This is evidence of the righteous judgment of God, that you may be considered worthy of the kingdom of God, for which you are also suffering.

In his greeting, I want to highlight four things Paul says he's thankful for about the church at Thessalonica. None of them have to do with any of the things we might use to measure an exemplary church. It's all quite simple. Which suits me just fine. While it is never a bad thing to be a prominent church or a successful church, there are other, simpler reasons to be thankful for our church. I have always desired the simpler things. To quote the old Shaker hymn, "Tis the gift to be simple."

Here are four things to be thankful for.

1. Authentic Faith.

The Thessalonica church was in God and in Christ. They weren't simply a

church of God or a church of Christ. They weren't simply saying the right

things. They were in God and Christ. That's rooted. That's planted firmly. And then Paul says, "Grace to you and peace from God our Father and the Lord Jesus Christ." This was a church of genuinely converted believers. They weren't simply going through the motions. They were real.

Here's where that point is most profoundly made. In Paul's first letter, he wrote, "God, the Father and the Lord Jesus Christ." But here, it 's "God our Father." I think he changed to the personal possessive pronoun "our" because of their already firm and genuine faith.

Here's where they're at. It's captured in Galatians 2:20:

I have been crucified with Christ. It is no longer I who live, but Christ who lives in me. And the life I now live in the flesh I live by faith in the Son of God, who loved me and gave himself for me.

How telling is that? We are in Christ. It is a real, living faith. And it expresses the reality of the incarnation. In God our Father and the Lord Jesus Christ. That's Christmas. The Father and Son on equal footing. The Son is placed alongside the Father. Bethlehem is about the Word made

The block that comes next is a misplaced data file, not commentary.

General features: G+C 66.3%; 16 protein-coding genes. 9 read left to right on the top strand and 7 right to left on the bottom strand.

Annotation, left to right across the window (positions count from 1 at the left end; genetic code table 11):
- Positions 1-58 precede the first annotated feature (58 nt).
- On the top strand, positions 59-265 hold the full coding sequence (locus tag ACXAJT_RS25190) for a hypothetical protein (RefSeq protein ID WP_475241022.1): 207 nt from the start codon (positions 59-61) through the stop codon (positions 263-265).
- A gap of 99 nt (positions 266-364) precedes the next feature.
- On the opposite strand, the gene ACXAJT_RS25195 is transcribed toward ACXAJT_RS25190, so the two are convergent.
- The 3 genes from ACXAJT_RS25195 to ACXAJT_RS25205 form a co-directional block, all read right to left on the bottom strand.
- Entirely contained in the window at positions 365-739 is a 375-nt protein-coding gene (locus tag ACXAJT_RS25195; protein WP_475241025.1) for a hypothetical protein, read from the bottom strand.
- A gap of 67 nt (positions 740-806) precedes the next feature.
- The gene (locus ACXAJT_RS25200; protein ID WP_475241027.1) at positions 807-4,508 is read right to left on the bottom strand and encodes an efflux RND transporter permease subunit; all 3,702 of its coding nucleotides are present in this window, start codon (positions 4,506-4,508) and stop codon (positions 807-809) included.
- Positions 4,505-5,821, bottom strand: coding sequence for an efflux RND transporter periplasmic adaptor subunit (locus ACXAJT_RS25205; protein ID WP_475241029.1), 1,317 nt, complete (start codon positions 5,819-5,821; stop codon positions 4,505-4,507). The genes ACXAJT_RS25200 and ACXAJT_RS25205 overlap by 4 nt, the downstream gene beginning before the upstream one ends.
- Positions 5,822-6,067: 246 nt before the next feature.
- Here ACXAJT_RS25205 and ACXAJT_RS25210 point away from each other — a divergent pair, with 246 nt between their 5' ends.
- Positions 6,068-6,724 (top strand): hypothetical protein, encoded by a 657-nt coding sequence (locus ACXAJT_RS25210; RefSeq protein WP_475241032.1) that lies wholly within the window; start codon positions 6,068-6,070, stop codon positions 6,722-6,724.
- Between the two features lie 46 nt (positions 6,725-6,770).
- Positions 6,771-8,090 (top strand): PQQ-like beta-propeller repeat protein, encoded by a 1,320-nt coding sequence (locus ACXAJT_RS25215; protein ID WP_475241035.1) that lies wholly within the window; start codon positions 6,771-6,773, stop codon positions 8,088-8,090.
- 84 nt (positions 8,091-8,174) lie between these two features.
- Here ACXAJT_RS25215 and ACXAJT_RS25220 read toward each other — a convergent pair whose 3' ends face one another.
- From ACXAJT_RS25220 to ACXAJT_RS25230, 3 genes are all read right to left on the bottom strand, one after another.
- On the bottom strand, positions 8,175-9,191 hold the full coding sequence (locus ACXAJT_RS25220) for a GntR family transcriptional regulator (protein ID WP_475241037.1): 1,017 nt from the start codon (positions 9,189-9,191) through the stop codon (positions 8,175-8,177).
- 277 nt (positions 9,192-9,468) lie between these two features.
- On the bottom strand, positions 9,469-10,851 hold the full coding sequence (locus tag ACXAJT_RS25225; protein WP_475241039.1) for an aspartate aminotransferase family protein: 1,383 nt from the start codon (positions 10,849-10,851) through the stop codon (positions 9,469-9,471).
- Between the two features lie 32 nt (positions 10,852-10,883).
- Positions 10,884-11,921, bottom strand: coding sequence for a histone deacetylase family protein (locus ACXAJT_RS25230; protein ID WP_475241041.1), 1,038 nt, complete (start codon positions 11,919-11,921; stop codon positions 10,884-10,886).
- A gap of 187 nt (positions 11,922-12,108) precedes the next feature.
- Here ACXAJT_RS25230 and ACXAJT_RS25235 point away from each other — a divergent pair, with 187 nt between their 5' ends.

flesh. A church to be thankful for is a church rooted in the deity of Jesus Christ. That exemplifies a strong and grounded faith.

2. Increasing Faith.

In verse three, Paul says we ought always to give thanks to God for you. The word used for ought is one that carries with it the sense of being bound or driven to do something. We can't help but give thanks to God for you. Notice he's not thanking them for their faith. Because faith is from God and God alone. God has done His work in them. God has made them what they are. Clearly they are the elect of God. In our Christmas worship, we joyfully thank God for what He did for us in Jesus Christ because He has called us to do it.

So Paul says they have fuller, stronger, huger faith because of God. He says their faith is greatly enlarged. In fact, in verse three Paul uses one of those compound words he likes to use. "Hyperauxanei" is the word. It's easy to break down. "Auxano" means to cause to grow. And we all know hyper. So God is growing faith in them beyond what could be expected. Especially considering the persecution they're under.

What ought to be our biggest goal during Advent? What should be at the top of our Christmas list? To grow in our faith, like the Thessalonians.